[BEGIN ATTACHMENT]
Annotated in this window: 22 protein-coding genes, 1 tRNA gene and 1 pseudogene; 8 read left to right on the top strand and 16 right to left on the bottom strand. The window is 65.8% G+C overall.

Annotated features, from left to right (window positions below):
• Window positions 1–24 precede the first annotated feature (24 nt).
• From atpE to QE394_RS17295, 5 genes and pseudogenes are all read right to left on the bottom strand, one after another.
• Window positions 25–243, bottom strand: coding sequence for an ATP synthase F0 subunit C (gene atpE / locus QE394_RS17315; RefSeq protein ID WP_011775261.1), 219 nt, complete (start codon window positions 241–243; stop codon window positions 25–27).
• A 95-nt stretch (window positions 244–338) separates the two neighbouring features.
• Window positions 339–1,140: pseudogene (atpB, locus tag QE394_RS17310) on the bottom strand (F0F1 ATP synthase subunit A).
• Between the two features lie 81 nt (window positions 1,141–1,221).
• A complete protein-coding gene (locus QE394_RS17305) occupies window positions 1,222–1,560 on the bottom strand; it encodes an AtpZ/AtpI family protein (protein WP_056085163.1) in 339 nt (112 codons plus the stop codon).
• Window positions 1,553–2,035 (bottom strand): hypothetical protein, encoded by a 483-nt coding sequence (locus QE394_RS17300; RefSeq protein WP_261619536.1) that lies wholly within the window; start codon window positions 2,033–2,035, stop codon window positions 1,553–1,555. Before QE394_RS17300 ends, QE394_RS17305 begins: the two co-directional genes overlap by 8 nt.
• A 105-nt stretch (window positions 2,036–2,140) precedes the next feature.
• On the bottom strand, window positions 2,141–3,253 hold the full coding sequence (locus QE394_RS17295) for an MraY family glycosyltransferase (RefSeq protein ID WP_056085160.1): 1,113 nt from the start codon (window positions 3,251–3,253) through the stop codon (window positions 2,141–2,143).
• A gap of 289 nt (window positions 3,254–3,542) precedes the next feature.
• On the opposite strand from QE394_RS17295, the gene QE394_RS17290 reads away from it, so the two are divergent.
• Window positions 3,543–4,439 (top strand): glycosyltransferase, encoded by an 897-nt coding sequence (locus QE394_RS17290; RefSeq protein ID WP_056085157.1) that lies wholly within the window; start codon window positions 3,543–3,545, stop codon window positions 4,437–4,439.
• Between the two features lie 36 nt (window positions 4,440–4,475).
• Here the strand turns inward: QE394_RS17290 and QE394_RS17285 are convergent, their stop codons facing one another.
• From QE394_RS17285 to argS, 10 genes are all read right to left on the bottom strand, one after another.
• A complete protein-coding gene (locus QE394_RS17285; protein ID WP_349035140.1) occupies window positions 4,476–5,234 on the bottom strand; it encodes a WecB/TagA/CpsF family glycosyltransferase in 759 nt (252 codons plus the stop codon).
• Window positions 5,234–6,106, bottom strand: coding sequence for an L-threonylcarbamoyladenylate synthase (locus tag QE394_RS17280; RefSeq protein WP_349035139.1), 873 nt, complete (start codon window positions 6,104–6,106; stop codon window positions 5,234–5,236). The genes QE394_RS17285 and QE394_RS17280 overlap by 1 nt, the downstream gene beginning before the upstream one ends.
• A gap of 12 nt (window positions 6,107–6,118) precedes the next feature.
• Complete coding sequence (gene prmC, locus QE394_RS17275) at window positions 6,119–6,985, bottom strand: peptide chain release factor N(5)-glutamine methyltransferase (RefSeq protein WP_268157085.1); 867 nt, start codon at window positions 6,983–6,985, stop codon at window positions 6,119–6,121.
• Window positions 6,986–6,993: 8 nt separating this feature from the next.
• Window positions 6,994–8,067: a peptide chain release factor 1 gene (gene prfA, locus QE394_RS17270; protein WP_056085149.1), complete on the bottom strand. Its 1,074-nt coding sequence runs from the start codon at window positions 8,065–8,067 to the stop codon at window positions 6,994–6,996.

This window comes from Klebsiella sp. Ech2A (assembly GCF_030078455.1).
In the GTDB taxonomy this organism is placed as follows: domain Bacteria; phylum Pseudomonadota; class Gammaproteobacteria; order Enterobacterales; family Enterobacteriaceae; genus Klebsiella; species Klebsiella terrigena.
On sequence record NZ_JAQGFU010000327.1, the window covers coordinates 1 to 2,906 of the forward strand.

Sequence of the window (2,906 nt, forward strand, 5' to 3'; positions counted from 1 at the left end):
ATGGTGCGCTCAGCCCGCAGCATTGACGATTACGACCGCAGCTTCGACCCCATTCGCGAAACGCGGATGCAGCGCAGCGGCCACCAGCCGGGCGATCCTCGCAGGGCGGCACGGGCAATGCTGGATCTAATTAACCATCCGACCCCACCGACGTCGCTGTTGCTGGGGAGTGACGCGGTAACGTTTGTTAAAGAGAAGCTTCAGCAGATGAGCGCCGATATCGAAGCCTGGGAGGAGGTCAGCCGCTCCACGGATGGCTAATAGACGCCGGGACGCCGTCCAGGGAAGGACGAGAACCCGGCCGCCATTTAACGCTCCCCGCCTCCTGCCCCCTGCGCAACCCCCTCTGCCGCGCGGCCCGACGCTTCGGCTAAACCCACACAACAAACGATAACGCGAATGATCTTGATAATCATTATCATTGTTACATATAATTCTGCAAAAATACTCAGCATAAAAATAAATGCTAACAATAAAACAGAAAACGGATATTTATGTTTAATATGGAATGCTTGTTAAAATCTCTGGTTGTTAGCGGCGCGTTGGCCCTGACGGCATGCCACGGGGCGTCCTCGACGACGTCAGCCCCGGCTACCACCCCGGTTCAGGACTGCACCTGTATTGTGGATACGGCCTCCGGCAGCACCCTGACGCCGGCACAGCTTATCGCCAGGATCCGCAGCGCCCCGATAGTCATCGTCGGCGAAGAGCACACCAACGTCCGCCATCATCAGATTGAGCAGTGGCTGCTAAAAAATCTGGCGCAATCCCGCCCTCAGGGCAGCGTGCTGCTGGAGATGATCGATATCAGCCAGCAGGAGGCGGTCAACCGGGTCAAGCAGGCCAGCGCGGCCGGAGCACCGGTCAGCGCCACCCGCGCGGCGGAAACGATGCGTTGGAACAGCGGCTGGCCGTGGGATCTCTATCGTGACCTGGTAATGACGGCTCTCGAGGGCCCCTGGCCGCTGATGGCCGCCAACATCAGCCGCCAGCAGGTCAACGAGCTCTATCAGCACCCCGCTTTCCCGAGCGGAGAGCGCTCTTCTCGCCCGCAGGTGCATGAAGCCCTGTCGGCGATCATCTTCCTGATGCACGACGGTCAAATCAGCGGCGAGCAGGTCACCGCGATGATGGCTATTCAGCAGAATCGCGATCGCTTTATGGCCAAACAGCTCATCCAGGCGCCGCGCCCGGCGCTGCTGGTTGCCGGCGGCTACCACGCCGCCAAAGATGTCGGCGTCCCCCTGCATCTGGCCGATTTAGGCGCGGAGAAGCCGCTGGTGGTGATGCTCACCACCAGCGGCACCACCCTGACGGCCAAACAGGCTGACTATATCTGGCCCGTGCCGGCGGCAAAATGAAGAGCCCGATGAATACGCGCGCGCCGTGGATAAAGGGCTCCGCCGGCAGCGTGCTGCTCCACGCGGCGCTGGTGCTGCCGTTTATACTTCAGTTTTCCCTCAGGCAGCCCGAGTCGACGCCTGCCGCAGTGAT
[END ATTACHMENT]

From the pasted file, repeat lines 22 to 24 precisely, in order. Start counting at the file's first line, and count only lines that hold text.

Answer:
• Complete coding sequence (gene prmC, locus QE394_RS17275) at window positions 6,119–6,985, bottom strand: peptide chain release factor N(5)-glutamine methyltransferase (RefSeq protein WP_268157085.1); 867 nt, start codon at window positions 6,983–6,985, stop codon at window positions 6,119–6,121.
• Window positions 6,986–6,993: 8 nt separating this feature from the next.
• Window positions 6,994–8,067: a peptide chain release factor 1 gene (gene prfA, locus QE394_RS17270; protein WP_056085149.1), complete on the bottom strand. Its 1,074-nt coding sequence runs from the start codon at window positions 8,065–8,067 to the stop codon at window positions 6,994–6,996.